When Two Halves Make More Than a Whole
Published August 6, 2015
New SpDamID tool opens doors for studying how pairs of transcription factors affect development and disease. Think of this innovation as replacing a hammer and chisel with a power drill.
Thanks to a breakthrough reported earlier this year at Cincinnati Children’s, scientists worldwide have a new tool at their disposal for studying the inner workings of how tissues form and diseases begin. This tool, known as SpDamID, makes it easier and faster to gather data on the complex roles that transcription factors can play in regulating cellular processes.
Eventually, new understandings generated by the data could lead to breakthroughs in areas ranging from kidney disease to plant biology.
A team led by Matthew Hass, PhD, and Raphael Kopan, PhD, director of Developmental Biology, developed the new tool. They described their discovery in a paper appearing Aug. 6, 2015, in Molecular Cell. Ever since, the team has been fielding requests from other scientists interested in putting SpDamID to work in their labs.
“With further development, this technology has the potential to give investigators glimpses into biological problems that cannot be answered with existing tools,” Kopan says. “This method has been transformative for our research."
Discovery Born of Frustration
Scientists have long understood that transcription factors play vital roles in regulating cellular processes. As these proteins bind to chromosomal sites, they deliver instructions that direct a cell’s fate and function. When the instructions flow normally, cells perform their intended duties. When malfunctions occur, disease can begin.
However, drilling down to the cellular level to measure how transcription factors interact—in what order, over time—has been a technical challenge.
In recent years, developmental biologists have gathered rough snapshots of protein activity by using a combination of chromatin immunoprecipitation and next-generation gene sequencing (ChIP-seq). However, the process is tedious and requires material from up to one million cells to produce results.
Even so, this approach fails to deliver a conclusive picture.
“Using the older method, we can infer that two proteins might have a relationship because we can see that they bind to DNA at nearby locations,” Kopan says. “But we cannot see whether the two proteins are binding at the same time, or even within the same cell. So we cannot be confident that an actual relationship exists.”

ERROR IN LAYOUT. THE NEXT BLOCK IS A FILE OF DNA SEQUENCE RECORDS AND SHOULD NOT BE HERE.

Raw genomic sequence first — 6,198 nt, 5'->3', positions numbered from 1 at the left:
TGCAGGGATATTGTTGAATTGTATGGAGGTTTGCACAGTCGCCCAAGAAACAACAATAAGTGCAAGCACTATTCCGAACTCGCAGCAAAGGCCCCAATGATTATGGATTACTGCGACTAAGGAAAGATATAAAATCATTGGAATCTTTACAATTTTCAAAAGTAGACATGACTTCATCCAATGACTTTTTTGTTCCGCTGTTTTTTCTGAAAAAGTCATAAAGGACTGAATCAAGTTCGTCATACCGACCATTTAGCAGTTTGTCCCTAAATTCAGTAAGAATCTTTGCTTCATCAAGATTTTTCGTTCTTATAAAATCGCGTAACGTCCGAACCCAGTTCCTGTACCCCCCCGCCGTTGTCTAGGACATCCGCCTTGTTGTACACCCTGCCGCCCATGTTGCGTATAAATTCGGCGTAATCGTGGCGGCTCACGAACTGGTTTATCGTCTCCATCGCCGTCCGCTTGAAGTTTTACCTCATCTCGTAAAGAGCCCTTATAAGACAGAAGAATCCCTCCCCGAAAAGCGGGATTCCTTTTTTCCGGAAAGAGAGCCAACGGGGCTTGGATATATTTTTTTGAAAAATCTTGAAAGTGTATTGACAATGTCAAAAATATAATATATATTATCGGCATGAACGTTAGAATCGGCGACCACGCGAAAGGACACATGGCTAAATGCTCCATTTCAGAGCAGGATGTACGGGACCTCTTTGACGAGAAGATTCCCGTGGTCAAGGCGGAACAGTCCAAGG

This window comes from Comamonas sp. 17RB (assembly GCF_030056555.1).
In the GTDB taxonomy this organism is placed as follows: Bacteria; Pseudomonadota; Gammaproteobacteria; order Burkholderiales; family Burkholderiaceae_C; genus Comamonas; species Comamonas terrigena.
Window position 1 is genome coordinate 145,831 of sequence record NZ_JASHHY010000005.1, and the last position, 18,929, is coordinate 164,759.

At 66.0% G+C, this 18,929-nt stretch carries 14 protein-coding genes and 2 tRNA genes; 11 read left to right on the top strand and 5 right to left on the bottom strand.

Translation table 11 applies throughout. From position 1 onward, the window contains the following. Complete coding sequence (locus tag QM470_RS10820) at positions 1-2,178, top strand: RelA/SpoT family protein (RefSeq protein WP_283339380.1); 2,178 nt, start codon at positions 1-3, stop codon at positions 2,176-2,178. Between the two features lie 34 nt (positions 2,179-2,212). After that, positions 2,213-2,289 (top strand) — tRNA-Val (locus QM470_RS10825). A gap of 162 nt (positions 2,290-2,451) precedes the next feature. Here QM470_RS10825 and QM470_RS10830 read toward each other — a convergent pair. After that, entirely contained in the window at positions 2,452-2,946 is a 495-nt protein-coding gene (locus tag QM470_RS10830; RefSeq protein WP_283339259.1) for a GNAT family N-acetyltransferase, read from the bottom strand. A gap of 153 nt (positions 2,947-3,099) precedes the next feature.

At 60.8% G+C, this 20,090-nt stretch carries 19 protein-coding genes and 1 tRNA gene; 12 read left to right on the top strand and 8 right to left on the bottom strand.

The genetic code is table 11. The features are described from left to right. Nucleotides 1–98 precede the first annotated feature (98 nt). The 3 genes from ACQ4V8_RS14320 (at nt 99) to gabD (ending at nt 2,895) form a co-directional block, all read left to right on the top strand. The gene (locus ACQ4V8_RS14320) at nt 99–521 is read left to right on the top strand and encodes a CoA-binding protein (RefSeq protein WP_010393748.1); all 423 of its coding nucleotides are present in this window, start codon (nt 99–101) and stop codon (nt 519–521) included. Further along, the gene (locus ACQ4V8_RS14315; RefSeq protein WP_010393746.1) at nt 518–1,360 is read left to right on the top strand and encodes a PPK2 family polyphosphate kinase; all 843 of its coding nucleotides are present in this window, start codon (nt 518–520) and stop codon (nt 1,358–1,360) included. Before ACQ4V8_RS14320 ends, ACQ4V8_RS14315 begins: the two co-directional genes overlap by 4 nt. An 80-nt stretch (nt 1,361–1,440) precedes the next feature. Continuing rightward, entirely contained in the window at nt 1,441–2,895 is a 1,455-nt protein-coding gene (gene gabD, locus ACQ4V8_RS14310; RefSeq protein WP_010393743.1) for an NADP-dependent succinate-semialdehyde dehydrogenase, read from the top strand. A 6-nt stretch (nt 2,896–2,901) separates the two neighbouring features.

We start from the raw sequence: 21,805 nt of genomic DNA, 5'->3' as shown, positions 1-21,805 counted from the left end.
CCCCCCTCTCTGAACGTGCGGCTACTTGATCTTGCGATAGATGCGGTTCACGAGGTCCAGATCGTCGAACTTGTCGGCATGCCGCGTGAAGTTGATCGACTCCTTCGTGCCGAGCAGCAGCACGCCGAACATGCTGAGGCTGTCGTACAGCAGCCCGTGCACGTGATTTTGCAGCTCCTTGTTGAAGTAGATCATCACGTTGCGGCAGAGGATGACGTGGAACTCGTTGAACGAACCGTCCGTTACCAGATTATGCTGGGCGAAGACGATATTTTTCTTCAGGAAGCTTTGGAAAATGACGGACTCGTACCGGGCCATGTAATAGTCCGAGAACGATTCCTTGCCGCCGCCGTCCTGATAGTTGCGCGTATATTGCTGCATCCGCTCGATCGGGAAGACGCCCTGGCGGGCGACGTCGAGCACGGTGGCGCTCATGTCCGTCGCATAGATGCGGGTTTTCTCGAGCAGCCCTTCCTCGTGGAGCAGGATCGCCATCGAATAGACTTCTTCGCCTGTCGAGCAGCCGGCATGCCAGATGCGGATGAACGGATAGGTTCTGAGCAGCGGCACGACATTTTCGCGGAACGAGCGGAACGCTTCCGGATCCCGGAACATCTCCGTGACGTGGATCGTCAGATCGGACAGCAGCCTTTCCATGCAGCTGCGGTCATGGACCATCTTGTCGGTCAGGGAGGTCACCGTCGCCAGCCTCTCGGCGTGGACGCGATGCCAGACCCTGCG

The new SpDamID tool builds from nearly two decades of study in Kopan’s lab to explore Notch, a critical molecule involved in tissue and organ development. When switched on, Notch binds to DNA—but only after linking first to a DNA-binding partner.
The new tool exploits this partnership process. Led by Hass, lab staff began splitting a well-known enzyme called DNA adenine methyltransferase (DAM). They connected one inactive half of DAM to one protein of interest, and the other half to another protein of interest.
Whenever the targeted proteins bind to DNA while in close proximity, or even when the proteins bind directly to each other, the reconnected DAM enzyme becomes active. This allows experts to mark each chromosome location where the two proteins interact.
This reaction occurs only when both proteins are active in the same cell and on the same strand of DNA. This eliminates nearly all the ambiguity from other methods over whether a relationship exists. The test also produces results from samples with as few as 10 cells.
In Kopan’s lab, the SpDamID tool already has detected an interesting relationship between Notch and the transcription factor Runx1, which could have implications for kidney development. The tool may also prove useful in exploring cancer, multiple sclerosis and other conditions.
Kopan has even been contacted by a plant biologist looking for an alternative to ChIP-seq.
So far, the team has fused the halves of SpDamID to 30 different transcription factor proteins, and documented the outcomes. Eventually, they hope to build a data library that covers all 1,400 known transcription factors.
While the new tool has a variety of potential uses, Kopan declines to speculate on the longer-term impact of SpDamID.
“We hope it will help a broad range of scientists,” he says. “But its value will last only until the next new tool comes along."